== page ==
Yeah, so I wrote that song when I’d been thinking a lot about my uncle who I’m named after. He died in a hunting accident where I used to go fishing a lot as a kid by a river in Reno where I used to go swimming and fishing and then I found out that he died right where I used to hang out and I didn’t know that. I wrote that thinking about my uncle. In Fontaine I wrote a lot of joke songs but they never made it to the records. And I tended not to write romance songs and love songs much in Richmond Fontaine and I think I just had a big edge on me. In The Delines I get to write for Amy so I get to think about things differently and I don’t want her to have to sing such melancholy lyrics all the time.
But still quite melancholy.
Yeah yeah you’re right, maybe with a bit more velvet in them.
They sound like they have a cinemagraphic, almost noire, quality to them not the classic black and white films but more colour films with a strong female character who is more important. I suppose in Britain we might call them kitchen sink dramas. They have a feel of being very personal.
I think both Richmond Fontaine and The Delines what they have in common besides, you know, they are melancholy and pretty intense rides sometimes, both of them I wanted to be real cinemagraphic kind of bands – you can be in a song and hopefully if it works you are in a different world a different part of the country. That’s always been why I loved music even as a kid the thing that attracted me to music more than anything was the idea of escape – you can put on a record and just start the song and all of the sudden you’re in some other world and that saved my life I think. And so with Richmond Fontaine and The Delines I’ve tried to do that as well. So with The Delines it’s different, it’s from Amy’s world so you want her voice to be the world and the stories to fit her voice so the music has to fit her voice and we decided early on we wanted to be a ballad band, and if we were going to edge towards anything then it would be more soul and jazz rather than towards rock and roll. For me personally, in the band it’s always been about creating a cinematic world and that’s what we tried to do with ‘The Sea Drift.’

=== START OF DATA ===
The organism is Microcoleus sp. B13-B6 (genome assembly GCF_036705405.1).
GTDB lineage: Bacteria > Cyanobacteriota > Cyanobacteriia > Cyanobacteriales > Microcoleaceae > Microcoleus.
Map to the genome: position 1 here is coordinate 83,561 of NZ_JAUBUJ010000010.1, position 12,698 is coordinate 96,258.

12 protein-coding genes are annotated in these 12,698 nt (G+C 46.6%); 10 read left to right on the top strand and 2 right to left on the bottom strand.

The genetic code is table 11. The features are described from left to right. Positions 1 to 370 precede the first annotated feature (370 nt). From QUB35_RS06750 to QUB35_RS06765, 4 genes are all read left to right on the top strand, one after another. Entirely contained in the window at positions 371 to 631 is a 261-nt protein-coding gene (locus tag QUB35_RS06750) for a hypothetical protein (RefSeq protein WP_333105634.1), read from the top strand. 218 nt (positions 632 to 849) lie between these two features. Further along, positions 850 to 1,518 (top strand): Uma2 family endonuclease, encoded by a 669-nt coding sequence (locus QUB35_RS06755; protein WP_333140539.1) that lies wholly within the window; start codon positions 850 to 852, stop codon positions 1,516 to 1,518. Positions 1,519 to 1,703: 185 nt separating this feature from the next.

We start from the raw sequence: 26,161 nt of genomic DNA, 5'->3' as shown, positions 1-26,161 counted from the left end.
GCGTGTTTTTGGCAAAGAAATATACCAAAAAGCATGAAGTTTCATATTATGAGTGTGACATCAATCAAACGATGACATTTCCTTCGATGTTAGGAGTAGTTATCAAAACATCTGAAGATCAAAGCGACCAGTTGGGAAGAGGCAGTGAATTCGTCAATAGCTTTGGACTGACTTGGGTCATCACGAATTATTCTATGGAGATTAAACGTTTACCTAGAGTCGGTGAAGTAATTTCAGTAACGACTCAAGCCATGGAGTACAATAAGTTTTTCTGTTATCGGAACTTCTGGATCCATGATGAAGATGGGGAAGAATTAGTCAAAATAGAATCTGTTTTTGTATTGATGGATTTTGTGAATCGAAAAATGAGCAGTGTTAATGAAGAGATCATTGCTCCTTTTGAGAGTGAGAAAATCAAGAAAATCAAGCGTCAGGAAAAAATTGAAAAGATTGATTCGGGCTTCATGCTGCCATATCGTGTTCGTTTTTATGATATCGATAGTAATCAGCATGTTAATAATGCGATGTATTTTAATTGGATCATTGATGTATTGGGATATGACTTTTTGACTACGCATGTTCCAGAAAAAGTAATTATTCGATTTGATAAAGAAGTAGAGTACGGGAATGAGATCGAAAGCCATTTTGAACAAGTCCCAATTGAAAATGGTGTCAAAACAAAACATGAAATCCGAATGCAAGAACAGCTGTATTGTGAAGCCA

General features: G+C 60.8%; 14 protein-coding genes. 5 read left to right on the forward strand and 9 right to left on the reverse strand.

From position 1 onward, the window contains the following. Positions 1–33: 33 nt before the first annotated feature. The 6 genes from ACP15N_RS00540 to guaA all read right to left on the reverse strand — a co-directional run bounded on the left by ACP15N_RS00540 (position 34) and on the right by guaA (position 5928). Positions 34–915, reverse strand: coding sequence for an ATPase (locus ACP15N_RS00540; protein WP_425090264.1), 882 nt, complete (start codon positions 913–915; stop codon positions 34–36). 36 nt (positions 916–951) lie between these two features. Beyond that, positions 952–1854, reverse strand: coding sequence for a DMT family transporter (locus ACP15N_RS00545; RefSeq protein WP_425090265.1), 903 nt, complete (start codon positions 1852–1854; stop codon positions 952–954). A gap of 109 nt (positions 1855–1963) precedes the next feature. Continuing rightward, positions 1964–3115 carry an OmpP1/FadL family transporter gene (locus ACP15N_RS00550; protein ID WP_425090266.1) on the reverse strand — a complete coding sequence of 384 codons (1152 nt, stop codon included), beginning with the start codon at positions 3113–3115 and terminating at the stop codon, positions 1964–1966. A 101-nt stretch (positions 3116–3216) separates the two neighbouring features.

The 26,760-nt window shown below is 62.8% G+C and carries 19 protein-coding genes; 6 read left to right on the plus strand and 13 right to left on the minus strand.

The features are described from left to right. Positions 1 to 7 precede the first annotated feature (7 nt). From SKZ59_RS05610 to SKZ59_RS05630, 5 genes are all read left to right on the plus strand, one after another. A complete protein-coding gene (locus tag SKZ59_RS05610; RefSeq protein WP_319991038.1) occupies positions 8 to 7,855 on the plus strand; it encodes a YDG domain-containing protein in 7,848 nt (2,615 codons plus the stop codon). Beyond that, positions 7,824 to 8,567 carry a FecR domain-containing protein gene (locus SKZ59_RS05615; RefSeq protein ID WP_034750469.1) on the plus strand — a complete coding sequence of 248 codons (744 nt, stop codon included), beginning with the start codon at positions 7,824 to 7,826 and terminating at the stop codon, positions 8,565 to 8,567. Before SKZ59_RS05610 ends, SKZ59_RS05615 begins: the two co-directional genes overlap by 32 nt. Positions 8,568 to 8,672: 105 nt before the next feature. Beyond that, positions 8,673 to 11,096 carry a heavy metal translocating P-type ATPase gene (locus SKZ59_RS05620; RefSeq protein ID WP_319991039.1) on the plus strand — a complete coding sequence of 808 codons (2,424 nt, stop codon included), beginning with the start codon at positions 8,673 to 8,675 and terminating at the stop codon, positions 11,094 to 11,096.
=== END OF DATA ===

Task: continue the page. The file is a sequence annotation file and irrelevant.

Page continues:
Yes, it’s great album I’ve been listening to it all weekend, and on the site we’ve just had a very good review – I hope you’ve seen that.
I don’t really look at reviews – I try not to look at that stuff it just messes with my head but thank you I really appreciate it.
So, music and the novels and you sort of mentioned ‘Lean on Pete’ and there was a film adaptation of that as well. How involved do you get in the adaptations to cinema?